Ovide Bighetty exhibit reconciles gospel with Aboriginal tradition

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Betrayal

We’re right on the cusp of Reconciliation Week, which is centred around the alienating legacy of Indian Residential Schools

So this is the ideal time for an art show, by an Aboriginal artist, illustrating God’s way of reconciliation. And that’s exactly what the ‘reForming Relationships’ art tour at First Christian Reformed Church of Vancouver (Victoria and 11th) is all about.

Kisemanito Pakitinasuwin

Kisemanito Pakitinasuwin – The Creator’s Sacrifice tells the foundational Christian story of Jesus’ death and resurrection – the story that makes all things new. 

Organizers of the exhibit point out that “these paintings were inspired by the tradition that before Europeans reached Turtle Island [North America], Aboriginal elders had visions of people coming from the east with messages from the Creator. 

“Inspired by that tradition, Indian Metis Christian Fellowship commissioned Ovide Bighetty to create a series of paintings depicting the visions of those Aboriginal elders.” His paintings are consistent both with the gospels and his Cree Missinippi Ethiniwak culture.

Gospel story, Woodland style

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The Weight of Our Sins

In 2002, Bighetty created Kisemanito Pakitinasuwin – The Creator’s Sacrifice. This series of 17 images in acrylic on canvas presents the Easter story in his Woodland style. Though clearly influenced by Norval Morriseau, Bighetty has developed a unique approach to his work.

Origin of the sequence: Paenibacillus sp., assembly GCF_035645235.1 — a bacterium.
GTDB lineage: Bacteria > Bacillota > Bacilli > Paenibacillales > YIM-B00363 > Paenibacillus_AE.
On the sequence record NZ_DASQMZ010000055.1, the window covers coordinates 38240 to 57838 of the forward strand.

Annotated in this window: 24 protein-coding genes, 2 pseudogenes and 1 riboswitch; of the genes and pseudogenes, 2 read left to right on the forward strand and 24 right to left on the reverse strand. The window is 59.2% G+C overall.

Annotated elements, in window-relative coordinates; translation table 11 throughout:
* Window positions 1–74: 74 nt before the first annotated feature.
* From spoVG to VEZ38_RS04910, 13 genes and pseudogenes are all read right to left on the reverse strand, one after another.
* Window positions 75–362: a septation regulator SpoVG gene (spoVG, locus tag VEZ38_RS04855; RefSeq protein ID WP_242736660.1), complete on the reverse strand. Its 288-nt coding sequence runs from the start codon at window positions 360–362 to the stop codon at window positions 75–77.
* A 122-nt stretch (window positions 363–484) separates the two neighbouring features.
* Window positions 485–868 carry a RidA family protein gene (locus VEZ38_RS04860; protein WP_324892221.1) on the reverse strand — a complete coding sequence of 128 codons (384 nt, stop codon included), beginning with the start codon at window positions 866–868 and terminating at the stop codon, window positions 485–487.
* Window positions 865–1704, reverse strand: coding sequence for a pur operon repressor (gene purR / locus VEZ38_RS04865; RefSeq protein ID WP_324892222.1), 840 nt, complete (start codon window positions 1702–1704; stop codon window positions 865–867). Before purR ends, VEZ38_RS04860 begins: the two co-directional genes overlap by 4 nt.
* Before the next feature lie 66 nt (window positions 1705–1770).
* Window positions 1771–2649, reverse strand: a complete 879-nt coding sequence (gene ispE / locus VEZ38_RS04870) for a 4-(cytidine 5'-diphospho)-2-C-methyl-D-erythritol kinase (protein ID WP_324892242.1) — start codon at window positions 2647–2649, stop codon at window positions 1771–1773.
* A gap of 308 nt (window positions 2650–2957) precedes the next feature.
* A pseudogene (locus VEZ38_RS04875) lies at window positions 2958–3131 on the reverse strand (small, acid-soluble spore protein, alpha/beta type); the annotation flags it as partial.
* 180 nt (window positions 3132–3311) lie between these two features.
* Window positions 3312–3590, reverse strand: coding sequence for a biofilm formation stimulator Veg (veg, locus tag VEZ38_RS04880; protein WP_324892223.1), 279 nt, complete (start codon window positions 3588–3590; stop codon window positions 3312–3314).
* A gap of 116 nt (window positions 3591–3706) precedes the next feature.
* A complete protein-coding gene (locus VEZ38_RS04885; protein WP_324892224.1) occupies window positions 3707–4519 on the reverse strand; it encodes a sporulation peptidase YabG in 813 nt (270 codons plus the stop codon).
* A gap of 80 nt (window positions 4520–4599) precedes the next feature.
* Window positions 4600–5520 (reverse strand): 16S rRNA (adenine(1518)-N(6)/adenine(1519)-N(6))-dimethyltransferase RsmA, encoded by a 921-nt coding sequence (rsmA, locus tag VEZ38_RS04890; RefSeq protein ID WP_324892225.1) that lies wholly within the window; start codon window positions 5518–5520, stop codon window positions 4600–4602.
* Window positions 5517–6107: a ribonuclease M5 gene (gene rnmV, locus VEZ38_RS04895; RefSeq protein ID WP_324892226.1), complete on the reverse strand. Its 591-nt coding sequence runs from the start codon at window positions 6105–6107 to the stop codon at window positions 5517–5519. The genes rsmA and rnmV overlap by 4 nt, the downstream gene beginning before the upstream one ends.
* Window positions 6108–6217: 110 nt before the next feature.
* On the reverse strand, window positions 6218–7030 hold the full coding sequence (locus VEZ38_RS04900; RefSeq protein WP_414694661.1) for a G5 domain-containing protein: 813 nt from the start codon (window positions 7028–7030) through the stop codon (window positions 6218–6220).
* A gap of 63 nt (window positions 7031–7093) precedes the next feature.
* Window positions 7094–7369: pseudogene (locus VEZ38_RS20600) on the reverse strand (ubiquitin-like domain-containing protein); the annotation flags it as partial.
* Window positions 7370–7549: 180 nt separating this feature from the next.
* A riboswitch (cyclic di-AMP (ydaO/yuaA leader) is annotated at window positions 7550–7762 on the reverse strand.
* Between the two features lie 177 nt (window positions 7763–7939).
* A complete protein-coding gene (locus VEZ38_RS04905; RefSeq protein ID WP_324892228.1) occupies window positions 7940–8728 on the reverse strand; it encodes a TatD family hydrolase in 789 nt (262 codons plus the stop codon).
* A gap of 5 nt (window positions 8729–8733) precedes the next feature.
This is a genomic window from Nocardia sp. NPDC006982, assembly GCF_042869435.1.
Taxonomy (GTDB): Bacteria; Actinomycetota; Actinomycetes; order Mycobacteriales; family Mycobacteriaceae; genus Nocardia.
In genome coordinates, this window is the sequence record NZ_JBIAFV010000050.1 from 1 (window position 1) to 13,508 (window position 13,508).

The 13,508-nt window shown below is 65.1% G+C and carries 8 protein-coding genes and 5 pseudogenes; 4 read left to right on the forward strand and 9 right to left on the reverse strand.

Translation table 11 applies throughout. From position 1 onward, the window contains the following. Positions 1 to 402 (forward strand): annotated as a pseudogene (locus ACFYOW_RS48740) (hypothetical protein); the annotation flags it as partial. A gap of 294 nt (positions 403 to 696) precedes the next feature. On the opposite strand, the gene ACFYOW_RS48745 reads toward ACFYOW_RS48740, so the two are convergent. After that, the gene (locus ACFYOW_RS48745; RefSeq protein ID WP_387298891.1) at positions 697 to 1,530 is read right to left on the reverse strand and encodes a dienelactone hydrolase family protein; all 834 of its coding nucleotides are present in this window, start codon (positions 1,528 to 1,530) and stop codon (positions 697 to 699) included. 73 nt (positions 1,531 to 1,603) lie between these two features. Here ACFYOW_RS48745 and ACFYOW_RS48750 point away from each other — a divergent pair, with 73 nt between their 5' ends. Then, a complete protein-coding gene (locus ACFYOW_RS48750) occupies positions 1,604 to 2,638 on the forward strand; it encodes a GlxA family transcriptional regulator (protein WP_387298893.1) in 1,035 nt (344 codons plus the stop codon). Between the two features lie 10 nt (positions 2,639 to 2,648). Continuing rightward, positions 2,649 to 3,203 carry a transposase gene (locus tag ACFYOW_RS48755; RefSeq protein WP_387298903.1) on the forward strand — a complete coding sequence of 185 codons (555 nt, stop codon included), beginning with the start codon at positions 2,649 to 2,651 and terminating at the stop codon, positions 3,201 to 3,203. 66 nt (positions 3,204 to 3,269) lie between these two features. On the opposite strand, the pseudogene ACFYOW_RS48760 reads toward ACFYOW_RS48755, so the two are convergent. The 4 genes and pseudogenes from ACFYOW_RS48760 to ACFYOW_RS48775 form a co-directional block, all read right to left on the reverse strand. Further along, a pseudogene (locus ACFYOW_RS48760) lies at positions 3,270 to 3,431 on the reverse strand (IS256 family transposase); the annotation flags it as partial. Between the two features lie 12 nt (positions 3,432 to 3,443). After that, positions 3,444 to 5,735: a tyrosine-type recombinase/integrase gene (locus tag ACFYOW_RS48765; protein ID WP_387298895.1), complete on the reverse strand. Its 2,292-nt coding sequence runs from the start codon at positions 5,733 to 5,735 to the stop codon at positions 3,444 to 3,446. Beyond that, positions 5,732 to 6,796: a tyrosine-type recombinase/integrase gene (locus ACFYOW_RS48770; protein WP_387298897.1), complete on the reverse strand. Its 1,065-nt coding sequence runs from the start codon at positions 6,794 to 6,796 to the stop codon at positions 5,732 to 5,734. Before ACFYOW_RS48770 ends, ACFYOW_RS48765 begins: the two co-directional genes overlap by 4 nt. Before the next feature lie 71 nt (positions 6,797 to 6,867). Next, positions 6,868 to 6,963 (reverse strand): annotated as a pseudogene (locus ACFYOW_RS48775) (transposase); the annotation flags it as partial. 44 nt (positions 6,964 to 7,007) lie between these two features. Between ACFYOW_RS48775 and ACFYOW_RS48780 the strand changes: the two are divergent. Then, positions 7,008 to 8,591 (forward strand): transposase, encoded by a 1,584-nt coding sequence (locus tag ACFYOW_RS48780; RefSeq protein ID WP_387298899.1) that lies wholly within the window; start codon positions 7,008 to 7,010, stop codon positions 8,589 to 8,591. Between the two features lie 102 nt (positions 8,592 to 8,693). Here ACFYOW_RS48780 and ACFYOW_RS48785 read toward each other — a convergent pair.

“Its vibrant imagery . . . invites us to re-imagine how we think about and live out the relationships between Aboriginal and non-Aboriginal peoples in Canada. Through these works of art, the Spirit of our Creator invites us to live in new ways – in re-formed relationships of peace and friendship.”

Opening night

Members of First CRC put a lot of work into bringing the exhibit to their church. A special evening featured a presentation by Patti Victor, pastor of Chilliwack Native Pentecostal Church, followed by food and drink – including bannock – in the hall.

Victor stressed the importance of moving beyond theory to action. She said that as Christians, “We don’t speak truth, we live truth.” 

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Because He Lives We Can Face Tomorrow

When you befriend an Aboriginal person, she asked rhetorically, “Do you make them a project or do you make them a friend? God is calling us to walk together as people, and God will do the rest.”

In Chilliwack, she said, “Lots of our ministry is done in Walmart on Friday nights, because that’s where Aboriginal people are on Friday nights.”

Part of a tour

The reForming Relationships art tour began in October 2011 in Saskatoon, and has travelled across Canada since. It is part of the Christian Reformed Church’s Aboriginal Ministry in Canada.

The show will continue at First CRC until September 24, then move to Cornerstone CRC in Chilliwack from September 27 to October 21.

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